Senator White, please, please, can I ask you to take the summer months, give your bill some serious thought and change it before the Autumn session begins. Change it for the better. Do something good for Ireland’s babies, for its mammies and its daddies, for society and the economy as a whole. Take the long view. Look to the future and see the consequences of your suggestion and then mine.
Don’t rob us of our precious maternity leave to win brownie points in the name of equality.
You’re going in the wrong direction.
Mind the Baby
Mother of 1, Full time employee and budding entrepreneur.
I don’t know about you but I always have my iPhone within arm’s reach. It’s a desperate state of affairs really. On the rare occasions that I’ve managed to leave the house without it, it’s like I’m missing a limb. I sat on the bus the other day wondering what I should do to pass the time when the 3G network went down! And to think only a few short years ago, I used to threaten my husband that his love for his smartphone could be the end of us. His solution of course was to buy me one. I shut up fairly lively then. He’s like my crack dealer 🙂
Of course an iPhone is nothing without its Apps and I thought I’d share a few of my favourite parenting-related ones.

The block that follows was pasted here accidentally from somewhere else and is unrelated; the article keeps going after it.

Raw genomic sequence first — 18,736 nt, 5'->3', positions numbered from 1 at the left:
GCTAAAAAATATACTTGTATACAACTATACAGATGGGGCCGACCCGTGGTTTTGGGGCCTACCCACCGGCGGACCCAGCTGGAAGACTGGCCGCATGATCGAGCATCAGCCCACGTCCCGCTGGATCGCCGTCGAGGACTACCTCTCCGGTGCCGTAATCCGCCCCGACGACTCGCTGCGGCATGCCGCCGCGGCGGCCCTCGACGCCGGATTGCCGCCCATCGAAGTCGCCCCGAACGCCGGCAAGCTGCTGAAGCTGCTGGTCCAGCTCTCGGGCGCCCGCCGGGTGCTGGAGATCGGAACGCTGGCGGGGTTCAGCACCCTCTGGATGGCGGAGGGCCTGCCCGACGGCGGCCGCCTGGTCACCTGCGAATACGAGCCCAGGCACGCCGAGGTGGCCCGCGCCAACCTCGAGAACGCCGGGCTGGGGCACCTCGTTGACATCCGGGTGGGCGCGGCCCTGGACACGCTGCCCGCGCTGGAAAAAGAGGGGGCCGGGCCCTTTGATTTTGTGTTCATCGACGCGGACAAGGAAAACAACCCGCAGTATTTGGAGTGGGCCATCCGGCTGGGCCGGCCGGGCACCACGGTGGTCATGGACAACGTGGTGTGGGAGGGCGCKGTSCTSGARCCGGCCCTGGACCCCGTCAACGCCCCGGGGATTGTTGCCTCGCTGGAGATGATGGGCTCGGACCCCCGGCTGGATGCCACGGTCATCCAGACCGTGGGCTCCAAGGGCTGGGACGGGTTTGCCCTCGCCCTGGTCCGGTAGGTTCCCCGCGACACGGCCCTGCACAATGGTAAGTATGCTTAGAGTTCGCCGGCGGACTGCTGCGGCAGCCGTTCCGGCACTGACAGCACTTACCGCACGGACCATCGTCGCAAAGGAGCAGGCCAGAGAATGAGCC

Okay, I am not the biggest fan of the What To Expect series of books. The pregnancy manual is useful for a quick reference guide to explaining aches and pains etc but the advice is very medicalised and weighs heavily on the side of interventionalist birth. The baby’s first year book is just a fright from start to finish. It gives appalling breastfeeding advice, questionable sleep training tips and tells you what your baby should be doing by each month.
ALL THAT SAID, they make good Apps!
The pregnancy one lets you pop in your estimated due date and gives you that whole cute fruit size thing as your baby grows. Personally, I loved the daily countdown – particularly when it got down to double digits and then single ones. It also gives you a weekly and daily update on your body and your baby which is lovely to read. A few of the daily entries about diet and exercise are just ludicrous but you can overlook those.
I found the WTE Baby App absolutely fantastic in the first few weeks when Pip was born. It helps you track breastfeeding (and bottle) feeds – which boob, for how many minutes, the gap between feeds – dirty/wet nappies and naps. When you’re just getting the hang of things, it’s great to just tap in the details and have it all recorded there for you, particularly if you have a midwife or public health nurse looking for specific details about nappy content and how many minutes the baby fed on each boob. It’s also handy to keep track of late night feeds. After a month or so when things have settled down and you’re not driving yourself crazy counting and measuring things, you won’t need it any more but it’s a handy little thing at the start. (Although a friend of mine was telling me that she witnessed a nurse manager on the post-natal ward shouting at a new mum for paying more attention to her texting than to her new baby when in fact the poor woman was just tracking her feeds! Madness! But that’s a post for another day…)
Both What to Expect Apps are available free for iPhone and Android.
Labor Mate contraction timer